Review: Jazz 
singers continue 
form in fine fashion

Written by

Jay Harvey
jay.harvey@indystar.com

Mar 27, 2011|

The tradition of jazz singing, which may have preceded instrumental jazz, continues to thrive in the music's second century.

Three Generations of Divas was sufficient indication of that fact Saturday night at the Palladium at Carmel's Center for the Performing Arts.The currently active generations of female vocalists who swing when they sing were represented in the inaugural season's Jazz Roots series by Dianne Reeves, Jane 
Monheit and Nikki Yanofsky.

Yanofsky is a Canadian phenomenon who has several years of concert experience behind her at the tender age of 17. The lithe vocalist, whose singing voice sounds at least decade older than her speaking voice, got things off to a spirited start with a short set, accompanied by a piano-bass-guitar-drums quartet. Her set was notable for a lickety-split "Air Mail Special," an Ella Fitzgerald tribute that showed off Yanofsky's scatting facility. She warmed up for that with a jocular run 
through the children's nursery song "Old MacDonald Had a Farm."At this point in her career, Yanofsky seems most comfortable with up-tempo numbers: Her "I Got Rhythm" was stylish and snappy, 
but her "Someone to Watch Over Me" was sweet but somewhat generic in its interpretation.

Jane Monheit, whose rise to prominence just over a decade ago was almost as meteoric as Yanofsky's, was an instructive balladeer, capable of a lot of wistfulness even when the tempo kicks up a bit, as in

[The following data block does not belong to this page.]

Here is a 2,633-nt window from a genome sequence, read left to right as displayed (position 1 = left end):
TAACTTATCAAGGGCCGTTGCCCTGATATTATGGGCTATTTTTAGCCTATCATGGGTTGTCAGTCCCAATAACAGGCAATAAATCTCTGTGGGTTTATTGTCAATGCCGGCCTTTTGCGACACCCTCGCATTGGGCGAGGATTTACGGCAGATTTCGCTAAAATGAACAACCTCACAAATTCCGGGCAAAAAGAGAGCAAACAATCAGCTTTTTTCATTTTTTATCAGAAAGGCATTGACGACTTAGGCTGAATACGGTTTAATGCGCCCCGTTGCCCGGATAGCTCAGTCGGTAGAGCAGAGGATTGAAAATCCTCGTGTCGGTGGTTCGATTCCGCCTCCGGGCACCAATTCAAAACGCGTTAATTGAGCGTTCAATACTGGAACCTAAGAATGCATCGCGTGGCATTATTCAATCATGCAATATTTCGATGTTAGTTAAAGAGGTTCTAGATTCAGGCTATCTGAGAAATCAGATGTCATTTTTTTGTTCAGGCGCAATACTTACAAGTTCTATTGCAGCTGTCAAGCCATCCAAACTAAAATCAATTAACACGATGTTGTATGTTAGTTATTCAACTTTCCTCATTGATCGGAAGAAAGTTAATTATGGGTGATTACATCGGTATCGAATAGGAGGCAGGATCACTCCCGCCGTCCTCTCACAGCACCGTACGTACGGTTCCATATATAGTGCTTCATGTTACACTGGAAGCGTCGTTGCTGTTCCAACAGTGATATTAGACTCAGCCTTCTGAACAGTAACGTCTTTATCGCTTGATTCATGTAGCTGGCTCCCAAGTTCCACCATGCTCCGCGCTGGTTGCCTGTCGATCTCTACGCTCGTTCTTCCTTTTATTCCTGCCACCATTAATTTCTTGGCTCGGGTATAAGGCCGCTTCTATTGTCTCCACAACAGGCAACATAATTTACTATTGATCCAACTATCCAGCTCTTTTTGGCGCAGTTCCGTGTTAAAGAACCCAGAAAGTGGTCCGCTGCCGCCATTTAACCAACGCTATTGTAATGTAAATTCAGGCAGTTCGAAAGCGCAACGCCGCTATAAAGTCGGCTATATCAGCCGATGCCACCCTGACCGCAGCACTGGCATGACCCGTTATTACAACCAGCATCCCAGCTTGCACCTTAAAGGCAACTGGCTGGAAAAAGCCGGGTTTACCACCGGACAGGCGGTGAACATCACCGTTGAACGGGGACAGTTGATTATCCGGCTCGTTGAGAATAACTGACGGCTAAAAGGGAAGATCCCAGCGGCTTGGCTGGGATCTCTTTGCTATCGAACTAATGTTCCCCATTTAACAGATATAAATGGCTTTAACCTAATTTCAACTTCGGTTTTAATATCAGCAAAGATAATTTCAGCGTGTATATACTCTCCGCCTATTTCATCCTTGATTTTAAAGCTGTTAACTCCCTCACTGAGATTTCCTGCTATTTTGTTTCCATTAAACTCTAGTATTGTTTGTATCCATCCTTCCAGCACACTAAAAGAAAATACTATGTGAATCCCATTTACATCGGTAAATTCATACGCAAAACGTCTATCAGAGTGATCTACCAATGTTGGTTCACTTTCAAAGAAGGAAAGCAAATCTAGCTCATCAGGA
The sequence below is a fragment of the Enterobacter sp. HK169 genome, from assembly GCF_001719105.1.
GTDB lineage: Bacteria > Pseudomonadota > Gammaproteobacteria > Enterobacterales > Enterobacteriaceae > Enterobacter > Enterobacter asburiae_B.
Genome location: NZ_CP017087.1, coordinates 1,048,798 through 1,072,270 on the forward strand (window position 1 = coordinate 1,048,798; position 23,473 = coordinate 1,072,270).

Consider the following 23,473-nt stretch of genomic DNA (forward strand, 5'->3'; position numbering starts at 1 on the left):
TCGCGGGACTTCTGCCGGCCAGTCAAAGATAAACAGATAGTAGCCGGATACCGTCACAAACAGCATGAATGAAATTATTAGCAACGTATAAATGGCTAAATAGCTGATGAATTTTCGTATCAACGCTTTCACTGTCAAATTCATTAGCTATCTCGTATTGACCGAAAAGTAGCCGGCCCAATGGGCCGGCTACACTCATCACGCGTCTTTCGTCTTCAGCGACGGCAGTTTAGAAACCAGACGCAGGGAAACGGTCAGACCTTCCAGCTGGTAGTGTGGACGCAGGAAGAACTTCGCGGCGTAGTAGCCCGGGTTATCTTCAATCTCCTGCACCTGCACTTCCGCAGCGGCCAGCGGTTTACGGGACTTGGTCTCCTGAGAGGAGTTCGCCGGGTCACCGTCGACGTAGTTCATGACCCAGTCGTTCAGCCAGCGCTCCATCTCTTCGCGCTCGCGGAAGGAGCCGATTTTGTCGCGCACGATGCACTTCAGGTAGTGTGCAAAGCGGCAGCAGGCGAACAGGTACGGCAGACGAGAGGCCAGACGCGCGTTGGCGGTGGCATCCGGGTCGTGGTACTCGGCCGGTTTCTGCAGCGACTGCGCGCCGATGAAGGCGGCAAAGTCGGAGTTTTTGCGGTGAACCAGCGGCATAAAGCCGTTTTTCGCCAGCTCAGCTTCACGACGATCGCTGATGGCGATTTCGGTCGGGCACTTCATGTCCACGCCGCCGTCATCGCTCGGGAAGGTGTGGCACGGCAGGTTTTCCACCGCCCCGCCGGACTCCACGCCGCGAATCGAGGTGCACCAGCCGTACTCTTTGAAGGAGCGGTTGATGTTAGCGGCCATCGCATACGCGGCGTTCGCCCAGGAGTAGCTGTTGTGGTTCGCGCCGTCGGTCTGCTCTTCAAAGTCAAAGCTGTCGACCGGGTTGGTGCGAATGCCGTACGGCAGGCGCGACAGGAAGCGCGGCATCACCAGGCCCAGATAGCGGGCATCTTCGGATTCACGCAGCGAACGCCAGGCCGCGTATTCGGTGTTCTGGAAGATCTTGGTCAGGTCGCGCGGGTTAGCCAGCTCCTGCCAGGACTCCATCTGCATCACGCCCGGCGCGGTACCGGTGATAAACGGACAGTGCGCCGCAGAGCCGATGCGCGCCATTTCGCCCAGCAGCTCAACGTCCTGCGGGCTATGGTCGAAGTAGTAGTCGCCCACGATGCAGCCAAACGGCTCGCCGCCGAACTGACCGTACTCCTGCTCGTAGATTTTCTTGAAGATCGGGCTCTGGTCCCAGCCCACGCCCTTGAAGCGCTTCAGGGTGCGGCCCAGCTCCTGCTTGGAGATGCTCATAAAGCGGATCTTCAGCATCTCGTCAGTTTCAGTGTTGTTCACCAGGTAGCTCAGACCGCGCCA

"While We're Young."She showed her mastery of cheerful songs in "When There's a Shine on Your Shoes," which featured a peppy piano solo by Michael Kanan. The boppish "Twisted" didn't make a strong impression because its witty lyrics couldn't be heard clearly. Monheit, who has taken to a bit of 
mannered slurring in her delivery that you won't hear on her debut CD, sounded clearest in an unaccompanied version of the title song from that CD, "Never Never Land," which segued into a brilliantly 
effective finale, "Over the Rainbow."

Just as I was beginning to question the Palladium's vaunted acoustics, along came Reeves with a set in which every word was clear -- and not because she attempts a songbook literalness, either. This seasoned singer is as imaginative a jazz singer as you'll find today, and her line soars and dips as virtuosically as the sainted Sarah Vaughan's. With her all-star trio providing a moody introduction, Reeves 
entered with "The Twelfth of Never," following it up with the yearning plea of "A Social Call."She chose to do a lot of her oral program notes in sung form, which was delightful, especially when she explained in mid-tune how a Spanish-sounding tune of sensuous feeling arose from a mesmerizing singer Reeves heard on TV while visiting Barcelona. Reeves got the house rocking with an original song in honor of her 86-year-old mother, apparently a hard-working, advance-planning optimist. The song moved toward into a churchy vibe that was soulful from the inside out, not a hokey stylistic importation. The trio -- pianist Geoffrey Keezer, bassist Reginald Veal, and drummer Terreon Gully -- ramped up the intensity behind her.